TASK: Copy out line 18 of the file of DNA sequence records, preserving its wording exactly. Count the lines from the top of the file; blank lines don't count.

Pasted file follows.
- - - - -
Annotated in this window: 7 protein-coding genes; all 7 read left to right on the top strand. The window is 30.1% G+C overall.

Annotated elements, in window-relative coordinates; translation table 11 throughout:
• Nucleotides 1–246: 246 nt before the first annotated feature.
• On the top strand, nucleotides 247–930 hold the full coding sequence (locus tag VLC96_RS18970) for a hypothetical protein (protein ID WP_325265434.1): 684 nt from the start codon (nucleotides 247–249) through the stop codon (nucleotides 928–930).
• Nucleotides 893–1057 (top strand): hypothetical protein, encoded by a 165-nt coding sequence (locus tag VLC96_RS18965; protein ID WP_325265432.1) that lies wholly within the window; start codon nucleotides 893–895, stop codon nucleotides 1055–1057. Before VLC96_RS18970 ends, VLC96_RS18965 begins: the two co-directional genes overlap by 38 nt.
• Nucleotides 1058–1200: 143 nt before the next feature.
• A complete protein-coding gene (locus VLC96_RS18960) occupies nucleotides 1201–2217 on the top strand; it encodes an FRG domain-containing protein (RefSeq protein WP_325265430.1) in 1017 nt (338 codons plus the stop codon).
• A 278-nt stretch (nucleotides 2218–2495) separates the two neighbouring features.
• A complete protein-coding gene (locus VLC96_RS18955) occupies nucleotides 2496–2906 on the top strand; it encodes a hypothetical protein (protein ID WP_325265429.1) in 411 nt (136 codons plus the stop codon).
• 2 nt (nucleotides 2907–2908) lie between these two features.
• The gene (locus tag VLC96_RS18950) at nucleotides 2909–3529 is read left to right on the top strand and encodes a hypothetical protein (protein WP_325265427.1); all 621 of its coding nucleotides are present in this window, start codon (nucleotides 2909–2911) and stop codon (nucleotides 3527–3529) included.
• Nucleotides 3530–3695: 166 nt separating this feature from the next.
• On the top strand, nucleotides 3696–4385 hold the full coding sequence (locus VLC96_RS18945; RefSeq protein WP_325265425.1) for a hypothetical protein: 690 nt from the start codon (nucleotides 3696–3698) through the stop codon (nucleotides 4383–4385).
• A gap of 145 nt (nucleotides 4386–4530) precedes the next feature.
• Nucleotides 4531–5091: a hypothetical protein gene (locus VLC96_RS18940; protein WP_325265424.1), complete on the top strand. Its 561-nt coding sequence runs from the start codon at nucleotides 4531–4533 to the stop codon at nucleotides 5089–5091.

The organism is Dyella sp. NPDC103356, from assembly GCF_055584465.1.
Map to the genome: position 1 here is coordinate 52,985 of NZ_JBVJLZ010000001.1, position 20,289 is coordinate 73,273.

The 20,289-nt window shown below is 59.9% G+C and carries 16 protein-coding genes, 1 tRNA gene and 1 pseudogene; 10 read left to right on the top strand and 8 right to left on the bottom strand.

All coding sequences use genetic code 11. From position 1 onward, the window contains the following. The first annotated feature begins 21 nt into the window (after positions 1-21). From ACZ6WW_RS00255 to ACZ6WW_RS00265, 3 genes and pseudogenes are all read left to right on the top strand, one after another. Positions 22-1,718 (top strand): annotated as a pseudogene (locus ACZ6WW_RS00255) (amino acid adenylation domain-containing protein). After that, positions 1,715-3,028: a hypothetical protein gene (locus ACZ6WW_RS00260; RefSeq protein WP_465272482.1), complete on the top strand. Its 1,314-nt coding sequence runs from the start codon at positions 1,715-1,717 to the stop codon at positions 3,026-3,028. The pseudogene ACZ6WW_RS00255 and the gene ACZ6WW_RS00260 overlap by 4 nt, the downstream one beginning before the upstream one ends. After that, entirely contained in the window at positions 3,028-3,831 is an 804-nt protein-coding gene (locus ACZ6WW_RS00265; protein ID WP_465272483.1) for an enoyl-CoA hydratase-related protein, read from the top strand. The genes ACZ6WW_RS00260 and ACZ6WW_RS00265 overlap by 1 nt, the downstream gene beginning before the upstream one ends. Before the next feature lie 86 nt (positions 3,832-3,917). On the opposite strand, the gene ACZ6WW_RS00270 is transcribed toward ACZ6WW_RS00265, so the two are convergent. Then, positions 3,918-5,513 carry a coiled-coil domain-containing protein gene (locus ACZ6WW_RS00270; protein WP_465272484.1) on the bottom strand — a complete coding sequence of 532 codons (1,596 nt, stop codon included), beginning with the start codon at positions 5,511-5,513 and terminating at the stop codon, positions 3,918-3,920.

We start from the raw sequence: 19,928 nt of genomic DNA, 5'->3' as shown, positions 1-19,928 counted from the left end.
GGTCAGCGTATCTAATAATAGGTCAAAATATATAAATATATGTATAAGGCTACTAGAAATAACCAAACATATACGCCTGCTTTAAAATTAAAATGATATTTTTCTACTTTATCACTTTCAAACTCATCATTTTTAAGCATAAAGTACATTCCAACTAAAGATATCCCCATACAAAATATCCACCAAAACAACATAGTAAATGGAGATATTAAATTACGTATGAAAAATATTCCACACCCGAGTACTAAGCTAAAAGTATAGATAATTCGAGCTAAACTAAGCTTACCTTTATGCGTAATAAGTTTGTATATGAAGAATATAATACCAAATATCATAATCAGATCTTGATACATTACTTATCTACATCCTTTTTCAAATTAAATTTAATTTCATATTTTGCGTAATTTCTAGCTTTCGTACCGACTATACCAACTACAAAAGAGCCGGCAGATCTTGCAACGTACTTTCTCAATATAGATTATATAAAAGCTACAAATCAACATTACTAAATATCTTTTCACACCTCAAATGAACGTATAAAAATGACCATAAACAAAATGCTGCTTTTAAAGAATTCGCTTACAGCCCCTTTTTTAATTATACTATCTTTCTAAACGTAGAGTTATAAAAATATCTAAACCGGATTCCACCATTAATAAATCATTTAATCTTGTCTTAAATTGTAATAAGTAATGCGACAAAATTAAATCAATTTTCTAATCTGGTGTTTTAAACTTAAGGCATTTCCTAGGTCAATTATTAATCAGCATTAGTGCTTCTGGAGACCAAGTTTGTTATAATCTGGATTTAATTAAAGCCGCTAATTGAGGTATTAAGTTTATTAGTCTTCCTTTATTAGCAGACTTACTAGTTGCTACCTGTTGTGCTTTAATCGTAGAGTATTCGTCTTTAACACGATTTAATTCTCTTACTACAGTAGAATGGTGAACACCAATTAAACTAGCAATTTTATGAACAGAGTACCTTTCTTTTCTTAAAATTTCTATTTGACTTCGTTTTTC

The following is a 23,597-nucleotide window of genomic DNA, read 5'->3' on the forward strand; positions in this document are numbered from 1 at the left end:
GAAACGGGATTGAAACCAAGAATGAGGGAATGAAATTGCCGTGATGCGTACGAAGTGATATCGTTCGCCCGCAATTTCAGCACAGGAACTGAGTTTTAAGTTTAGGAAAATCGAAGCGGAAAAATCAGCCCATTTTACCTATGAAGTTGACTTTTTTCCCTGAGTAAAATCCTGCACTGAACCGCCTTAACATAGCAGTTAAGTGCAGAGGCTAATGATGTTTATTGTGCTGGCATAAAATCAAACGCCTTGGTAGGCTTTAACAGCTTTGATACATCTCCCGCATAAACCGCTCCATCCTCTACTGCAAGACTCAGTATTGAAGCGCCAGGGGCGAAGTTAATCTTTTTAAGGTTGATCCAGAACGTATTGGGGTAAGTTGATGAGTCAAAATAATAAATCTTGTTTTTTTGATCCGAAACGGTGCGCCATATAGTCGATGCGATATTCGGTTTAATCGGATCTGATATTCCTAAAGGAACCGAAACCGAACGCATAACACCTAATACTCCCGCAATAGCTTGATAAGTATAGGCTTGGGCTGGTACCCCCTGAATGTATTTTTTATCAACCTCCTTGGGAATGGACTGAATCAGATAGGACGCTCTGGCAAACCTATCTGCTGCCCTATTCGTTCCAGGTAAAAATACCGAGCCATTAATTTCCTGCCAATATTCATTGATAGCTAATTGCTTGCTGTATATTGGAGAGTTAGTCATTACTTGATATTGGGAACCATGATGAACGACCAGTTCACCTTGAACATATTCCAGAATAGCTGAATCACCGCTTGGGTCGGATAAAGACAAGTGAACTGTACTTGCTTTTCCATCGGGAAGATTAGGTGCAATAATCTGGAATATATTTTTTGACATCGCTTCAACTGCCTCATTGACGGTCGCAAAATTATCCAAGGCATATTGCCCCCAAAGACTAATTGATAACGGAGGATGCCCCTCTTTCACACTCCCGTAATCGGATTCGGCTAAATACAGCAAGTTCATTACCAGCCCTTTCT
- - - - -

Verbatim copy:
The 20,289-nt window shown below is 59.9% G+C and carries 16 protein-coding genes, 1 tRNA gene and 1 pseudogene; 10 read left to right on the top strand and 8 right to left on the bottom strand.